Monday, April 03, 2006
Healing Through Books: Bibliotherapy
Bibliotherapy, also known as Reading Therapy, is the inclusion of books to help individuals move through emotional experiences.
Historically, bibliotherapy dates back to the 1930's when librarians began compiling lists of written material that helped individuals with trauma, thoughts, feelings, or behaviors for therapeutic purposes.
I often use bibliotherapy to help people I work with move through difficult events or traumas, like death, divorce, chronic illness, teasing, or hospitalization, just to name a few. Bibliotherapy can be used with children and adults, and can be something that one does on their own as well. And book clubs can be seen as a kind of bibliotherapy too.
Generally speaking, activities in bibliotherapy are designed to do the following :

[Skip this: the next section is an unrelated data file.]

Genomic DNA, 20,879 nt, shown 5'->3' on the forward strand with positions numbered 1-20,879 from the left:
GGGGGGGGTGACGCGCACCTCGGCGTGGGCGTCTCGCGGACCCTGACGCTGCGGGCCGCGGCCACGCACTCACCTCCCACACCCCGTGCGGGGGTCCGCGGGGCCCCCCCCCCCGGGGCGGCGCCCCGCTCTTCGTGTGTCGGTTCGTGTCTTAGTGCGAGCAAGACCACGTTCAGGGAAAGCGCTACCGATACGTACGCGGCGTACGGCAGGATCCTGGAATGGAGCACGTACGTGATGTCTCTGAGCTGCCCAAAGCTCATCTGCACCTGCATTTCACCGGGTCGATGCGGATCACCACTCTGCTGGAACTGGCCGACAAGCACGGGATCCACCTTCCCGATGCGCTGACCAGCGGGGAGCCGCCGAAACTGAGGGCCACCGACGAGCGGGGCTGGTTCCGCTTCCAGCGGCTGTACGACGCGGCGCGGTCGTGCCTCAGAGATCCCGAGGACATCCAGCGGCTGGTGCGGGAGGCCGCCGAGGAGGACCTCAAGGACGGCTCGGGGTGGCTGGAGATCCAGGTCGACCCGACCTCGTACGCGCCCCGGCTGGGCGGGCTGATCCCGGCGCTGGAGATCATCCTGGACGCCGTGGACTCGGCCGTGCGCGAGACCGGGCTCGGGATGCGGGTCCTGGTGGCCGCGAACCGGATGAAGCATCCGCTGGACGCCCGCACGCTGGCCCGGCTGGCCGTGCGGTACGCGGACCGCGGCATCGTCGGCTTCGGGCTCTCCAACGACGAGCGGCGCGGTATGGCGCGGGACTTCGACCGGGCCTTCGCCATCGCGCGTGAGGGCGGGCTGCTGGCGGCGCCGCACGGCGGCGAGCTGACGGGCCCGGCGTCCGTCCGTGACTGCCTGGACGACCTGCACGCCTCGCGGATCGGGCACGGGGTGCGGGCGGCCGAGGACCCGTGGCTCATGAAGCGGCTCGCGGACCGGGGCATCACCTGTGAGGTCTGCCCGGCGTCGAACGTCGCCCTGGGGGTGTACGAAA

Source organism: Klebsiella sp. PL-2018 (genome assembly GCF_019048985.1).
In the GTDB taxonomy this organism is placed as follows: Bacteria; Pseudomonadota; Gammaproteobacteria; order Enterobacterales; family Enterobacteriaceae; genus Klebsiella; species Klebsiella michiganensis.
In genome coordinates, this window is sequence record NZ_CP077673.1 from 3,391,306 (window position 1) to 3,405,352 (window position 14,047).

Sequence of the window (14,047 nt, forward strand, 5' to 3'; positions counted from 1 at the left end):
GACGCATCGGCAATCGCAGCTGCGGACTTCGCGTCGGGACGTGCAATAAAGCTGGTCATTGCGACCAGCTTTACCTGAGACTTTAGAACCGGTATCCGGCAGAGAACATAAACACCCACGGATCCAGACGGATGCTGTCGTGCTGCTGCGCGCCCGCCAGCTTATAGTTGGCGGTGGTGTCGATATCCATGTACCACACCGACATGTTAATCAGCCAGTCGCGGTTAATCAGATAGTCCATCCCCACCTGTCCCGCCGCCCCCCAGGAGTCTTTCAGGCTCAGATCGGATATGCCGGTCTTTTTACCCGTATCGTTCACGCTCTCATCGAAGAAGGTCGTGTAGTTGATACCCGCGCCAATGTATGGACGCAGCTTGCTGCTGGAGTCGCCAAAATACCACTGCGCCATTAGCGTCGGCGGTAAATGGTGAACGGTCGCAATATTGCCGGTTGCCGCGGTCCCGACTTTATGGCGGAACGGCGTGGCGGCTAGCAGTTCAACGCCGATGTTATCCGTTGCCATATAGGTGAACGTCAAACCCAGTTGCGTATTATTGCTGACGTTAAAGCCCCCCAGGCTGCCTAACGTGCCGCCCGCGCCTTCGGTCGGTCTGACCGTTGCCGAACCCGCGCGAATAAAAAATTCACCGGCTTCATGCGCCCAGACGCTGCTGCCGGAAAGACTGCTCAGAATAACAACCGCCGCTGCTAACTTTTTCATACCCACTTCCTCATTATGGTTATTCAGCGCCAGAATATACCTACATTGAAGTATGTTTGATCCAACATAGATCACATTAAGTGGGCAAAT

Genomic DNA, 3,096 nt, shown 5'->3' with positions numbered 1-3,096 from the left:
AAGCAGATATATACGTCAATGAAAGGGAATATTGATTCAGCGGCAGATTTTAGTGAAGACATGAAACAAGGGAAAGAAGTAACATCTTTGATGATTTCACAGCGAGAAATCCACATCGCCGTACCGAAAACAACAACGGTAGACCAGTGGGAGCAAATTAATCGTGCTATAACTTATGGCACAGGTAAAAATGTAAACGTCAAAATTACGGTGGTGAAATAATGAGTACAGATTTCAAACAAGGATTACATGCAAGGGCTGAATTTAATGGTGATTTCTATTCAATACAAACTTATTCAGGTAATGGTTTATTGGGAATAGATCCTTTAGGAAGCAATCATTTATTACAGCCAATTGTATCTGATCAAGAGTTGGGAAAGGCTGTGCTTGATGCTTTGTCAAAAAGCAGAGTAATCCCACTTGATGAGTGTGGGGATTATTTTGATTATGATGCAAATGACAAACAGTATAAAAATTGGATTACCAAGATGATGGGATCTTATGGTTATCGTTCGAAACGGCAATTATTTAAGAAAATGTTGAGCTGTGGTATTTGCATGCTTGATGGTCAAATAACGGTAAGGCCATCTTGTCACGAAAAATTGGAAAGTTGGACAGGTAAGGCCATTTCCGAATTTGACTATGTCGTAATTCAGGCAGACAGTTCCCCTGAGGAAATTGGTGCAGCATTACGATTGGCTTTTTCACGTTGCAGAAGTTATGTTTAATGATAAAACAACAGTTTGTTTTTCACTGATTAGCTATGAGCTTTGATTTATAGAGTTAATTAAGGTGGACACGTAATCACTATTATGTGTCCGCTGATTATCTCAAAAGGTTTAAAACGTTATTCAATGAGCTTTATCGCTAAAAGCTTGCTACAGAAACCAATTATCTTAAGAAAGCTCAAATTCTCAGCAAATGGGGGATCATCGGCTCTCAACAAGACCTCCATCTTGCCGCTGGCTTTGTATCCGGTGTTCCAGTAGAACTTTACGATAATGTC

* provide information
* provide insight
* stimulate discussion about problems
* communicate new values and attitudes
* create awareness that other people have similar problems
* provide realistic solutions to problems
Right now, I'm doing the bibliotherapy thing. I am reading "The Myth of Moral Justice" by Thane Rosenbaum. I'm working through my emotions about injustice in the world.
Great Bibliotherapy Resources for Children:
"Books to Grow With" By Cheryl Coon
Great Bibliotherapy Resources for Adults:
"Read Two Books And Let's Talk Next Week" By Joshua & DiMenna
"Reading to Heal: How To Use Bibliotherapy to Improve Your Life" By JD Stanley
 Pardeck, J.T. (1994). Using literature to help adolescents cope with problems. Adolescence, 29(114), 421-427.
 Eric Digest: Bibliotherapy